One might argue that it isn’t the one-sidedness of ASS’s post that is the issue, but their motive of trying to undermine confidence in the Singapore Police Force. But if that is the case, then let’s call it what it is – a problem with their motives. Only then can we have a proper discussion of what really is at stake.

To clarify, I am not defending ASS – I think what they do on a daily basis is rather indefensible. I am simply saying that in this particular case, calling their article fake news is incorrect. There is a more accurate and more honest description: bad journalism. I believe it is correct to criticize others when they commit wrongs, but we must do so accurately, and using the right words.

3. Fake news is not manipulating statistics57 in a way that can sensationalize an issue, or misleads readers

This is an example of irresponsible journalism, but to call it fake news is again not calling it what it is.

Even the Straits Times has on occasion been guilty of manipulating statistics in a way that can be misleading to its readers. Take for example the time when the Straits Times reported that our passport was sixth most accepted in the world, even though when you look at the actual statistics, we are not ranked 6th, but actually 21st (at best) given that there are numerous joint rankings from the 1st to 5th.

4. Fake news is not misreporting something

This is again example of shoddy journalism, but to call it fake news, once again, is not calling it what it is. Yet, The Straits Times included a States Times Review (STR) article – which claimed that “SBS made S$1.02 billion profits from collection of public transport fares” – in its list of fake news reports. In fact, SBS made S$1.02 billion in revenue, not profits. STR later corrected the headline.

What was very ironic about The Straits Times accusing STR of producing fake news on the basis of misreporting something, is that not too long ago, the Straits Times misreported that SR Nathan was the first elected president of Singapore. It was in fact Ong Teng Cheong. Was that Straits Times article therefore “fake news”?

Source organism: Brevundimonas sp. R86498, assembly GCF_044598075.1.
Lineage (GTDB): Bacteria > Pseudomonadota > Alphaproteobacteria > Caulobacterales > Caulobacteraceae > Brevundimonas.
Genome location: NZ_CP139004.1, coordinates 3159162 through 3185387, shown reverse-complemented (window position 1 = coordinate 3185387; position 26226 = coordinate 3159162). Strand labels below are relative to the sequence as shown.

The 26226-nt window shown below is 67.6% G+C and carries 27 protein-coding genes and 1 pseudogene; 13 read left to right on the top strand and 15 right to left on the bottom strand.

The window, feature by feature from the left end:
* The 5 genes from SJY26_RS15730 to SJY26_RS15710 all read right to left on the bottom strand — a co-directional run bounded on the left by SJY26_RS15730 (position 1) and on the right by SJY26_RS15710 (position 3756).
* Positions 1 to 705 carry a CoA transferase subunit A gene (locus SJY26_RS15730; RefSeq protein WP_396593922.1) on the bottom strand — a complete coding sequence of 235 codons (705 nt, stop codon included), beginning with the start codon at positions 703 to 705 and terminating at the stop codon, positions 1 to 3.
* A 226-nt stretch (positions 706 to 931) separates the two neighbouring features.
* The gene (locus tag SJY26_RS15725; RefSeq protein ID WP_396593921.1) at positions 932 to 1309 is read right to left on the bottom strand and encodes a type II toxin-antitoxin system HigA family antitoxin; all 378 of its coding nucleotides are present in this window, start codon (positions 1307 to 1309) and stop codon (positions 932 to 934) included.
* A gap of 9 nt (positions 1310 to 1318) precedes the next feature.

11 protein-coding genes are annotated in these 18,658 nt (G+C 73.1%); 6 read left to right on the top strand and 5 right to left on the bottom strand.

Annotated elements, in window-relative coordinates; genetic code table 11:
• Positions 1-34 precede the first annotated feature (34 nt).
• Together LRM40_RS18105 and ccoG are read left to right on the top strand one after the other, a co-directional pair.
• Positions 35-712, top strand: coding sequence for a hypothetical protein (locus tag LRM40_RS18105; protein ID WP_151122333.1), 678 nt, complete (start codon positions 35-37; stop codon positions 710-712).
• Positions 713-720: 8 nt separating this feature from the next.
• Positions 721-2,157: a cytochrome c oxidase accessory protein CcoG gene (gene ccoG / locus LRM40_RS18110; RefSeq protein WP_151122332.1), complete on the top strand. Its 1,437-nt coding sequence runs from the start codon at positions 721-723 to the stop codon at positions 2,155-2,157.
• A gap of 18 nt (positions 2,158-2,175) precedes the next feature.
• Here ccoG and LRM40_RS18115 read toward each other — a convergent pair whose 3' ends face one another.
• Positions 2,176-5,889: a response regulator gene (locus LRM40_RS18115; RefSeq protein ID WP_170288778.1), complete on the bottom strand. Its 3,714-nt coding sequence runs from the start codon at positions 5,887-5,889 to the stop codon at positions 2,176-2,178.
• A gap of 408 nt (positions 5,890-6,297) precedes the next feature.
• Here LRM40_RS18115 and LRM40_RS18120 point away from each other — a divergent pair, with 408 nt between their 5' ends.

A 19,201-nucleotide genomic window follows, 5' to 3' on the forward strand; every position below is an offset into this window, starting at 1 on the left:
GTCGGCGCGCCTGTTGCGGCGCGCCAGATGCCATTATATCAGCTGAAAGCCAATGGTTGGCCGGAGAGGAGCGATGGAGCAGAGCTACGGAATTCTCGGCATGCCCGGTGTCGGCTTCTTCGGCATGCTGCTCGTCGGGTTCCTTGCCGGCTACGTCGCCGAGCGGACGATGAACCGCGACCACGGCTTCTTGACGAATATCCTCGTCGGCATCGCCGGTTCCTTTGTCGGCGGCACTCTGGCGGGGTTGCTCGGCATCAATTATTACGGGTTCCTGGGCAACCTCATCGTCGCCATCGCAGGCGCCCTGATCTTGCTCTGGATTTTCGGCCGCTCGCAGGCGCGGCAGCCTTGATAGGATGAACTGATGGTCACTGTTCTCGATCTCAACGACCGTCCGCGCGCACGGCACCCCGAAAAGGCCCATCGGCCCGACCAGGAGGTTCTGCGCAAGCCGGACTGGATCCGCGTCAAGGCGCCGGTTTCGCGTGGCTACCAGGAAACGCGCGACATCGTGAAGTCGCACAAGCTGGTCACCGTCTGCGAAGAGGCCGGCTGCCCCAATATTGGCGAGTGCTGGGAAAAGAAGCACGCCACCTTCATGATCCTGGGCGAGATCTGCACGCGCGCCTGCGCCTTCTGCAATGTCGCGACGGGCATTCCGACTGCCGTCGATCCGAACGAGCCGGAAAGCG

Misreporting an issue is an indication of bad journalism, but it is not fake news. Once again, I am NOT defending STR; I am merely saying that in this one instance, it wasn’t a case of “fake news”, and neither was The Straits Times’ article on SR Nathan.

Conclusion

In summary, the label ‘fake news’ is far too overused. If we see bad or irresponsible journalism, we should call it what it is. If we see someone having a different interpretation from us, we must engage it head-on. We shouldn’t throw around the word “fake news” too easily. Doing so is inaccurate, distracting, and lowers the quality of public discourse.

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Author: Rio Hoe

Rio is the chief editor and co-founder of Consensus SG. He is a recent law graduate from the University of Oxford. His interests include politics, legal theory and political philosophy.